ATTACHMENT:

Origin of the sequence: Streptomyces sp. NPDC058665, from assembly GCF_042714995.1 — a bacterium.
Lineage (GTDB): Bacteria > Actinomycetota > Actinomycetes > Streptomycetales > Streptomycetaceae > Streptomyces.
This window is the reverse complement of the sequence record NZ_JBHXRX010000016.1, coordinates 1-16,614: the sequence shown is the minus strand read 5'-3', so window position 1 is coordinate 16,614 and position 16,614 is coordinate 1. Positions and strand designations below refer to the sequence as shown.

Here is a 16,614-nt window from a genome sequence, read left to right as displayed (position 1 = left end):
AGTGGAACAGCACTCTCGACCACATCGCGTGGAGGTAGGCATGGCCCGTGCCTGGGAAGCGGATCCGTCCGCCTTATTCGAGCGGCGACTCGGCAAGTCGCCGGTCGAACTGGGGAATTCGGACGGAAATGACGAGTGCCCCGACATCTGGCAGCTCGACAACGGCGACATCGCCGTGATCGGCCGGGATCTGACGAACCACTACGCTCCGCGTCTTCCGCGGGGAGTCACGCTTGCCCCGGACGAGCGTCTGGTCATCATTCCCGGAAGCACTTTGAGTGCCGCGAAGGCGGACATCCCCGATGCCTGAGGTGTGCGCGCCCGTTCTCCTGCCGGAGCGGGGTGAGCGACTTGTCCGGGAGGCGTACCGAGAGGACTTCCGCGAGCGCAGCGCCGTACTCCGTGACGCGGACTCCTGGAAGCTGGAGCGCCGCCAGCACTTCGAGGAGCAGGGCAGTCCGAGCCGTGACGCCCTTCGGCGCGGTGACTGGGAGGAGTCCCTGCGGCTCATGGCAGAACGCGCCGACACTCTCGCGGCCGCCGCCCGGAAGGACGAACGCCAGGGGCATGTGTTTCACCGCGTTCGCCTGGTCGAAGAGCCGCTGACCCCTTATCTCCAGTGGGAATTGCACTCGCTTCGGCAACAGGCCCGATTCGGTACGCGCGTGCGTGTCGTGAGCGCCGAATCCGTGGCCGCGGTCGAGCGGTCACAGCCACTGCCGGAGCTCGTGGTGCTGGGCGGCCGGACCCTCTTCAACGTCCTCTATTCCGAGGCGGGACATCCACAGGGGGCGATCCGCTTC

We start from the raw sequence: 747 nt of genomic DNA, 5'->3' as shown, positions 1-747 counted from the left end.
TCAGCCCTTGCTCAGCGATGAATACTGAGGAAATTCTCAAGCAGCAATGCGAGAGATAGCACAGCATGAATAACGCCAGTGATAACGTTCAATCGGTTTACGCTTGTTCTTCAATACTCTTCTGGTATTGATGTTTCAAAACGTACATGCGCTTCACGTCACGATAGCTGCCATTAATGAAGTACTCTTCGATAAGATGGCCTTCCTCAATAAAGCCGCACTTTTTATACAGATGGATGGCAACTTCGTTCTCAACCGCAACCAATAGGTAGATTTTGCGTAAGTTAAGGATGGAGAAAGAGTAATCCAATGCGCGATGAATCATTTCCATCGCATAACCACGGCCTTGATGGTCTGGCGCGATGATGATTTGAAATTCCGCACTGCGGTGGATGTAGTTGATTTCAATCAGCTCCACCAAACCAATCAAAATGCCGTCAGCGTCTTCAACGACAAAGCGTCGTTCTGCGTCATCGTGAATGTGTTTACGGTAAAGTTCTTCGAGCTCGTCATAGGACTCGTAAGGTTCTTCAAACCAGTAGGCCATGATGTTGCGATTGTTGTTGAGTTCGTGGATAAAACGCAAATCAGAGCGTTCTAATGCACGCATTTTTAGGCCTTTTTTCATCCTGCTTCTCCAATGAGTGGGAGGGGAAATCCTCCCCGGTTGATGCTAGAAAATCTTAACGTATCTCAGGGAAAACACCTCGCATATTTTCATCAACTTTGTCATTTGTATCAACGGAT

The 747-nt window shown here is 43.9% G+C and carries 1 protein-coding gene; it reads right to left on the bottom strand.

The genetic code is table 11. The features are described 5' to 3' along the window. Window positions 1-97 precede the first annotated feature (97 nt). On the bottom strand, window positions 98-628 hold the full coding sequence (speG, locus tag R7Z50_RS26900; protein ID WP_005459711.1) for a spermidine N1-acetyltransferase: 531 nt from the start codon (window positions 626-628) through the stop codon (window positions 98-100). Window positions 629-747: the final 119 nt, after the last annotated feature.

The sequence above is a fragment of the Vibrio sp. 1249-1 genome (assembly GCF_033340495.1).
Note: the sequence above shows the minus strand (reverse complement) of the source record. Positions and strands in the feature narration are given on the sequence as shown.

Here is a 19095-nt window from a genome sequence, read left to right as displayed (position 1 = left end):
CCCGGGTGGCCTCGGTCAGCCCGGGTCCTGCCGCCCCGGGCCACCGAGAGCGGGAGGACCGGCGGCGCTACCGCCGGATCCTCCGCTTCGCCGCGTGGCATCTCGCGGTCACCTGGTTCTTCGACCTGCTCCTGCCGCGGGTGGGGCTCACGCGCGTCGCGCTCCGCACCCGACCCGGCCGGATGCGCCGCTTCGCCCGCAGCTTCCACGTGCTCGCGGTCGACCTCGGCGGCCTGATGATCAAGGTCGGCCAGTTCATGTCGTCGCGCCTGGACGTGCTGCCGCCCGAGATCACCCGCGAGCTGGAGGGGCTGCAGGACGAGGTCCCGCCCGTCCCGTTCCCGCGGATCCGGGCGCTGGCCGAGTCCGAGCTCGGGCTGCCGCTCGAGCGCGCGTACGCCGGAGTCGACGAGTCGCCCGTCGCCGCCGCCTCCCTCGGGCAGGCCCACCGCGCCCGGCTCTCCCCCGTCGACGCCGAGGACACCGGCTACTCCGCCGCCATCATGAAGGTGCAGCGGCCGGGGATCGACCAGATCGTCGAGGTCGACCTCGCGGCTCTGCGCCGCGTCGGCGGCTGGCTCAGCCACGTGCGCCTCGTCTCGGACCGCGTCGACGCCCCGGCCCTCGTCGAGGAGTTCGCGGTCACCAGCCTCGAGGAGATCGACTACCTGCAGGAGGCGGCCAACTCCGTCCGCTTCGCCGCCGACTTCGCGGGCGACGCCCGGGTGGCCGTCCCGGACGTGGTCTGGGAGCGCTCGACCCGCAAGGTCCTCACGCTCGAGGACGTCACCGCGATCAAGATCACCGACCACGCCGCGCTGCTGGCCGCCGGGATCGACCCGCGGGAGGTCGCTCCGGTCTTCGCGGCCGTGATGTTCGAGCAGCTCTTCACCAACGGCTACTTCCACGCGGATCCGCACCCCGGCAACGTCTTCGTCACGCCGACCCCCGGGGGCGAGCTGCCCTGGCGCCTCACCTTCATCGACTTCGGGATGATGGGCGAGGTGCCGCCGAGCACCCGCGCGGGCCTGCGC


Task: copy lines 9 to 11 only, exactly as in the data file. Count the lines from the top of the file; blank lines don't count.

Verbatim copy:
The genetic code is table 11. The features are described 5' to 3' along the window. Window positions 1-97 precede the first annotated feature (97 nt). On the bottom strand, window positions 98-628 hold the full coding sequence (speG, locus tag R7Z50_RS26900; protein ID WP_005459711.1) for a spermidine N1-acetyltransferase: 531 nt from the start codon (window positions 626-628) through the stop codon (window positions 98-100). Window positions 629-747: the final 119 nt, after the last annotated feature.

The sequence above is a fragment of the Vibrio sp. 1249-1 genome (assembly GCF_033340495.1).
Note: the sequence above shows the minus strand (reverse complement) of the source record. Positions and strands in the feature narration are given on the sequence as shown.